Ukraine - time to pay gas bills
Ukrainian energy company Naftogas has promised to pay off part of its US$ 2.4 billion debt to Russia’s gas giant Gazprom by next Monday. The payments are to cover Ukraine’s gas imports for the months of September and October. However, many doubt that the
With little more than a month left before the New Year, Gazprom has once again said that Ukraine has yet to settle a US$ 2.4 billion gas bill. Russian President Dmitry Medvedev says the issue must be dealt with in any way possible.
“The money needs to be returned to us and then everybody will be in a good mood on New Year’s Eve,” he said.
In 2005 a row over gas prices between Moscow and Kiev led to a temporary halt of Russian gas exports to its neighbour.
A year later, disagreements about new prices proposed by Gazprom also led to tensions in gas relations, which is exactly what has happened again this year. Gazprom has vowed to cut supplies from January 1, 2009, should the debt remain unpaid. It seems, however, that such developments have hardly come as a surprise to either side.
“Before the negotiations with Ukraine start on next year's contract, there is the issue of Ukraine's non-payment for this year and this is where Gazprom is focusing its negotiations right now,” said Armen Badalov director of the Russia and CIS branch of US based consultancy, Pace Global. “Gazprom usually signs contracts with European counterparts on a long-term agreement, say 20 years. In Ukraine’s case Gazprom always signs a contract for one year only.”
Naftogas, a Ukrainian company, which is the country's main gas importer, has said that it owes only half as much as Gazprom is demanding – US$1.2 billion. The company dispatched a delegation to Moscow to set the figure straight and to clarify what to do about next year’s contract – something prime-minister Yulia Timoshenko personally insisted on. The iron lady of Ukraine has asked Moscow to allow a small delay in payments.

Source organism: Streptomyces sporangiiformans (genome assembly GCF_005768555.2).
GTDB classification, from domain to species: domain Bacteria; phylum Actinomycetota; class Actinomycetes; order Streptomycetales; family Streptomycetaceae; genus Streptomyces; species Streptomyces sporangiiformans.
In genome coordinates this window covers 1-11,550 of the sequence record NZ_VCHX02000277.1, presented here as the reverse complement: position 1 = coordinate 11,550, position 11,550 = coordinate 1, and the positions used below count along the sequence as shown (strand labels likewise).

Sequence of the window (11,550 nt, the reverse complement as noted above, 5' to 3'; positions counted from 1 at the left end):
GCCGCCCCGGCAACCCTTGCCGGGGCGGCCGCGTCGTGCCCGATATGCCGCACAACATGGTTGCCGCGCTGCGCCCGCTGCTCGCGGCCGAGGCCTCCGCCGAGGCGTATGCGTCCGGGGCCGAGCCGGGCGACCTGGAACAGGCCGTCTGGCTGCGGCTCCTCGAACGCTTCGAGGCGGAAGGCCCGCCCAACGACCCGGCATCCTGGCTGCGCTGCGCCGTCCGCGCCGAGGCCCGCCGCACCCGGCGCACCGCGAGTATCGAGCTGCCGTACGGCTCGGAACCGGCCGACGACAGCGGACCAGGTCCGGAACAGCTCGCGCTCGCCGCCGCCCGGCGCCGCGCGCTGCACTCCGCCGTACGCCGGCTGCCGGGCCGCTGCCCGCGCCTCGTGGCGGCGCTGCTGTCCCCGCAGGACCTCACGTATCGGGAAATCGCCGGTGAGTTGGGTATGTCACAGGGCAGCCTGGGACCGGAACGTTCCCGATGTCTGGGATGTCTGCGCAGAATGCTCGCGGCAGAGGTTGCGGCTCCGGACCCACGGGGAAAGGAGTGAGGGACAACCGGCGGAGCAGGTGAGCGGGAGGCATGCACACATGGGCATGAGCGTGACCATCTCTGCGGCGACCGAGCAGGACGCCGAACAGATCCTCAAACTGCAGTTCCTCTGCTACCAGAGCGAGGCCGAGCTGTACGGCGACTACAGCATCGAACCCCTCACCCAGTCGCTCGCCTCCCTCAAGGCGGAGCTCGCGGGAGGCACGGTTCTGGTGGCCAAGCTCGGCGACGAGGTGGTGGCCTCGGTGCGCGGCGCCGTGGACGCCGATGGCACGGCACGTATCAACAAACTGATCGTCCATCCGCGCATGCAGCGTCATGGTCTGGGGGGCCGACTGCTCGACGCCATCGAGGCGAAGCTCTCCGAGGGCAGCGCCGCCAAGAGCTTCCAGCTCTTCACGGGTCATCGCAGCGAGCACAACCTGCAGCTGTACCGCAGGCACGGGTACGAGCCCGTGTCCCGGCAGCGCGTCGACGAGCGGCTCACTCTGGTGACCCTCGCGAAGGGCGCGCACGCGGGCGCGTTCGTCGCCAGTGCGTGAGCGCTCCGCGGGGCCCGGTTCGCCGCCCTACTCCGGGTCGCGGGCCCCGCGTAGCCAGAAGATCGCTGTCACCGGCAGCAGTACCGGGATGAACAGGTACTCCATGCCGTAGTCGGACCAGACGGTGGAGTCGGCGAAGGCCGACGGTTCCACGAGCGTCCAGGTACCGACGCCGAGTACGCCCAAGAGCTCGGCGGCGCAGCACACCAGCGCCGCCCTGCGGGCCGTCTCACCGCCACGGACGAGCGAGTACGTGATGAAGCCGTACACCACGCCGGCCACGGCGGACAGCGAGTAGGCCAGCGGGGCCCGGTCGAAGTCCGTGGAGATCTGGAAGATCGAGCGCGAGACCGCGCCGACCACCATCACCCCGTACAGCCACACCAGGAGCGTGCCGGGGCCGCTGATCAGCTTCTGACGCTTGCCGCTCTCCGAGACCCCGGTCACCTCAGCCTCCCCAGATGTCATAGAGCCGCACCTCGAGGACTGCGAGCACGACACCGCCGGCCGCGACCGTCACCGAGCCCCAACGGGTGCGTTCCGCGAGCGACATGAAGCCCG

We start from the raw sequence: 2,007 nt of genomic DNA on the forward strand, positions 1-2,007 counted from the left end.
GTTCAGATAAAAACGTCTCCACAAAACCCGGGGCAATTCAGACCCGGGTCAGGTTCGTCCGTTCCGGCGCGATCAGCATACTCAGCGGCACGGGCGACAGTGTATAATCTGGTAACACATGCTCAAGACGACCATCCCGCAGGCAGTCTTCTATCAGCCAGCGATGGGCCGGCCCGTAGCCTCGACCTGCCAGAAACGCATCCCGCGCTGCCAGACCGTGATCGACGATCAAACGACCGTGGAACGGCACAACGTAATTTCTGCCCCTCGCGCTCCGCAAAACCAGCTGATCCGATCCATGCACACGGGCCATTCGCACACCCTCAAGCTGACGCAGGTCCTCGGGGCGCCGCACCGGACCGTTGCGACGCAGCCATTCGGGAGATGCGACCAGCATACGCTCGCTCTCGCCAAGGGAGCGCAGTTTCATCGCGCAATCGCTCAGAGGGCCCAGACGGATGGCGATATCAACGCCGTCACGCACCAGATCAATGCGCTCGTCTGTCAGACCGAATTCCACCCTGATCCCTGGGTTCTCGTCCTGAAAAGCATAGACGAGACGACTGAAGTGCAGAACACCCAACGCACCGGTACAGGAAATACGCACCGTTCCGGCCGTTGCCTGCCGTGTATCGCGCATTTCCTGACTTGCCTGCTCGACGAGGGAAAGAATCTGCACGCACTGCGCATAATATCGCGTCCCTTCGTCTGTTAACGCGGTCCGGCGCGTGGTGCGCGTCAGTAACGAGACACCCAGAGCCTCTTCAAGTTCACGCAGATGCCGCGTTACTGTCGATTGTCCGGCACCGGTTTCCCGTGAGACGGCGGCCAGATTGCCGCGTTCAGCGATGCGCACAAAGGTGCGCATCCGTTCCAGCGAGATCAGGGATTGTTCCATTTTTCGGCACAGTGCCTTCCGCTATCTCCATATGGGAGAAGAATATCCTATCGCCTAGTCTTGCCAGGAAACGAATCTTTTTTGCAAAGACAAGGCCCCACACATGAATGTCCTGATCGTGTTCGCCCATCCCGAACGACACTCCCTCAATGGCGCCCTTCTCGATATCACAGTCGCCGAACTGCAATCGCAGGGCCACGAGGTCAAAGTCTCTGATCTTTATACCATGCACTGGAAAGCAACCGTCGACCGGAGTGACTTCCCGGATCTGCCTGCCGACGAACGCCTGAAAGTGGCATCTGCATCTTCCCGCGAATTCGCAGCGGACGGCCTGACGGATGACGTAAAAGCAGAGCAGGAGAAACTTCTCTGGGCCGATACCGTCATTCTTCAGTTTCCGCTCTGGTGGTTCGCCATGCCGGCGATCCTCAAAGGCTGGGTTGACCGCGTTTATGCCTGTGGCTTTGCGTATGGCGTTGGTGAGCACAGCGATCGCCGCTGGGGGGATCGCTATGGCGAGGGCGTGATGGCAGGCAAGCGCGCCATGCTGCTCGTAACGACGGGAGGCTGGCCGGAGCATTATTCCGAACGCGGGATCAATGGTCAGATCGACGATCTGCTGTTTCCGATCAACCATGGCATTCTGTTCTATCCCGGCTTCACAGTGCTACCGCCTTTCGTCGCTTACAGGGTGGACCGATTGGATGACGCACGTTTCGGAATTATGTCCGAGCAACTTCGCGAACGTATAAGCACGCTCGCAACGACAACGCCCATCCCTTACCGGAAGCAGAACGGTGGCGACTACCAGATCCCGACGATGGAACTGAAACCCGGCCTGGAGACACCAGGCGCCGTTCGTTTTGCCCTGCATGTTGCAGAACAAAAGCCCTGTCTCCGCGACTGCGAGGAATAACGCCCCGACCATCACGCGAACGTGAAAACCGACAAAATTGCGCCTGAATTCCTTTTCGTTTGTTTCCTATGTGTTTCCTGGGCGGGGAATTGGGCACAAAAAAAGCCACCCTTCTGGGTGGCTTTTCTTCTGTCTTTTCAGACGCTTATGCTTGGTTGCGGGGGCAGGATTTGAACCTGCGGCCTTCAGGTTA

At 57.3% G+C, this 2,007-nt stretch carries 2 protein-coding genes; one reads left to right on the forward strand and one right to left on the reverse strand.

“The gas Ukraine is currently using has been paid for. Right now we’re trying to agree with Moscow about payments for gas that hasn’t yet been used, but is already being kept in storage in Ukraine. I would like to ask the Russian side to allow us a little delay in paying the debt – just a few months,” she said.
Another issue on the agenda is the future price of Russian gas imported by Ukraine. Right now Kiev pays US$ 180 per 1,000 cubic metres, which is less than Europe pays. However, in the worst case scenario for Kiev, Gazprom could more than double this figure, which is something Ukraine’s economy can hardly afford.
The present negotiations are taking place in times of financial crisis and although in all previous cases Moscow and Kiev have eventually managed to agree new deals, this time it might be different. Experts believe Ukraine could face difficulties in repaying its gas debt.
Meanwhile, the delegation from Ukraine’s Naftogas company has eventually reached an arrangement with Gazprom in Moscow, promising to pay part of the debt before December 1 2008, while the rest will be paid in the coming months.